Updated: Mar 27
Musician: Nat Keen (guitar / vocals)
Song number four is ready for take-off. The lyrics were finally pieced together today and ready for recording next week. Our process has been refined as our teamwork and understanding develops, Joe needs me to shape his ideas into some kind of structure and I equally need him for his unique and direct expression. Neither could do it alone....
"When I'm walking along and I'm groovin' on downtown, and I see your face and you're wearing a big frown. When you see the kids and they're wearing their big smiles, we can learn from them as they learn from us now.
Aren't you feeling the love or are you feeling the pain? Is there something I could tell you, Is there something that you don't wanna say?
Take a walk with me and I'll sing you a song, cos I've been writing tunes, I've been writing so long.
When emotions are so hard to express, I can use my songs to eliminate big stress
Aren't you feeling the love or are you feeling the pain?, Is there something I could tell you, is there something that you don't wanna say?
I met a new resident today, that's always nice. Her ears pricked as I began to play and her eyes, previously fixated on her slightly old looking cup of tea released their grip and turned in my direction. Her name is Anne, that's all I know, well, I definitely also know that she likes music and she's not adverse to a nice chinwag…
A: 'I used to be Beetle once...'
NK: Oh really? which kind?
A: 'a Liverpool one'
Resident SR, who was sitting nearby seemed to be enjoying our interaction and requested a few Beatles tunes (of course!). Our conversation developed into a discussion about the use of music in helping us to properly explore our emotions. We agreed that, on occasion, we really felt the need to listen to sad music, to surrender ourselves to it, not to hide away from those difficult feelings or to cover them up with Disco songs. Sometimes I feel like the use of radios in care homes ends up having the effect of almost tranquillising or subduing the residents, maybe it's time for a melancholic tune from time to time, or even a bit of silence.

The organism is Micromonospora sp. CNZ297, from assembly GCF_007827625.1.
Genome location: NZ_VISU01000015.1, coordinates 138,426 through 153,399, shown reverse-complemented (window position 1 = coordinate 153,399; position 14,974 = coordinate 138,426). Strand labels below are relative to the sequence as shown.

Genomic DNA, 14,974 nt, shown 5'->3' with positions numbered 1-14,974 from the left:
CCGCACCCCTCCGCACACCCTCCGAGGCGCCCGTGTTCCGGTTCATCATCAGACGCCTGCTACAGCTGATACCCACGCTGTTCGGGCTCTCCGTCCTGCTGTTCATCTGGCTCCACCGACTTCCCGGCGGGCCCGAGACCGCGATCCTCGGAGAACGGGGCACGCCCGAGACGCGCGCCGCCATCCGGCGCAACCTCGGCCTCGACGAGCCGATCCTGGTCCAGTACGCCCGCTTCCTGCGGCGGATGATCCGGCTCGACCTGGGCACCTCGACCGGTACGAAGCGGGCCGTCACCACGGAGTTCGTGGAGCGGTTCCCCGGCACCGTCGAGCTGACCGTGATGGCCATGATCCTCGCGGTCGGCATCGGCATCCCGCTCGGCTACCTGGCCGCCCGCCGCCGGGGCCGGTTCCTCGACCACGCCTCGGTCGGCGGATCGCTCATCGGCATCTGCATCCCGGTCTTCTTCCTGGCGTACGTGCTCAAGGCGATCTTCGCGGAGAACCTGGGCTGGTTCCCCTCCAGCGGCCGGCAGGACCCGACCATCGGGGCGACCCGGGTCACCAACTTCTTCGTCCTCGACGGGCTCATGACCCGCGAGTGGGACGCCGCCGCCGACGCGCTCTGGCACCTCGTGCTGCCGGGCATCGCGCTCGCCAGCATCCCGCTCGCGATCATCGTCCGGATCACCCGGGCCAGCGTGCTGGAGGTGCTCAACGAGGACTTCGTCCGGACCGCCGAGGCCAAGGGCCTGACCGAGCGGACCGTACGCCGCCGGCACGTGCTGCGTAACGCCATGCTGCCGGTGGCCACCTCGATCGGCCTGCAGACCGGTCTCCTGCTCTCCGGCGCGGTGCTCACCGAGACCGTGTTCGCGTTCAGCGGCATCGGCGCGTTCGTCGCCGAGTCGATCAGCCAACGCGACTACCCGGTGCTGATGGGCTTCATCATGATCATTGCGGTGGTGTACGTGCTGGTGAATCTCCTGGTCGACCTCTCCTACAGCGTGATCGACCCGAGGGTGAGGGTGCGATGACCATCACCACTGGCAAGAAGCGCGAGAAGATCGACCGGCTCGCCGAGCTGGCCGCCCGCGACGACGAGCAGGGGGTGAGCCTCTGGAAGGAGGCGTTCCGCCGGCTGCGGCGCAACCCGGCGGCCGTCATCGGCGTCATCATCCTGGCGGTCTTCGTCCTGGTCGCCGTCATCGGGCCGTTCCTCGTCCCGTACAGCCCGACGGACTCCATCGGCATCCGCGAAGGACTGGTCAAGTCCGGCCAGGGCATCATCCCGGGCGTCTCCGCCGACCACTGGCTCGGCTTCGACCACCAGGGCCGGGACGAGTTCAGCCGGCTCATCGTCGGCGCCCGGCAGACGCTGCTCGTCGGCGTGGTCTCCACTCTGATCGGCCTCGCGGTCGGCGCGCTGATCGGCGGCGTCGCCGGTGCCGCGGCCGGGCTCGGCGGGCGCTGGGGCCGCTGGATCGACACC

S 'I would like to hear a sad song'
A 'Yes please'
The Beatles’ 'All You Need Is Love' seemed to connect strongly with Ms JB and as we approached the chorus, I requested that she joined me to sing those five words and slowed down my tempo to accommodate the exertion needed for her to mouth those sounds. I was aware that this kind of request may in fact be counterproductive, almost serving to highlight her difficulties with speech rather than offering a temporary escape from them. However, I had noticed in previous sessions that if JB was deeply engaged in the music, she seemed to be able to unexpectedly somehow find the right words. Most of us take for granted the dexterity required to say the most basic of sentences. Our words are made up of nasal, fricative, plosive and semi vowel sounds, each needing a complex combination of mouth shapes and tongue movements. These sounds are challenging for JB to make, which is why I was very impressed to see and hear her slowly sing the sentence 'all you need is love'!
P was on good form, his cousin had just been to visit and the affection between them was clear to see. Stories of wild nights in Soho were recounted and P would suddenly burst into a fit of laughter remembering the good times which were had. Even towards the end of our session, just the mention of his name brought about a laughter explosion. Our music making began with that energy, disco and silly songs, this then developed into calmer music, reflecting his understandable tiredness. When I played a new favourite of his and mine 'Blue Ridge Mountain Blues' he grinned and mouthed all of the lyrics.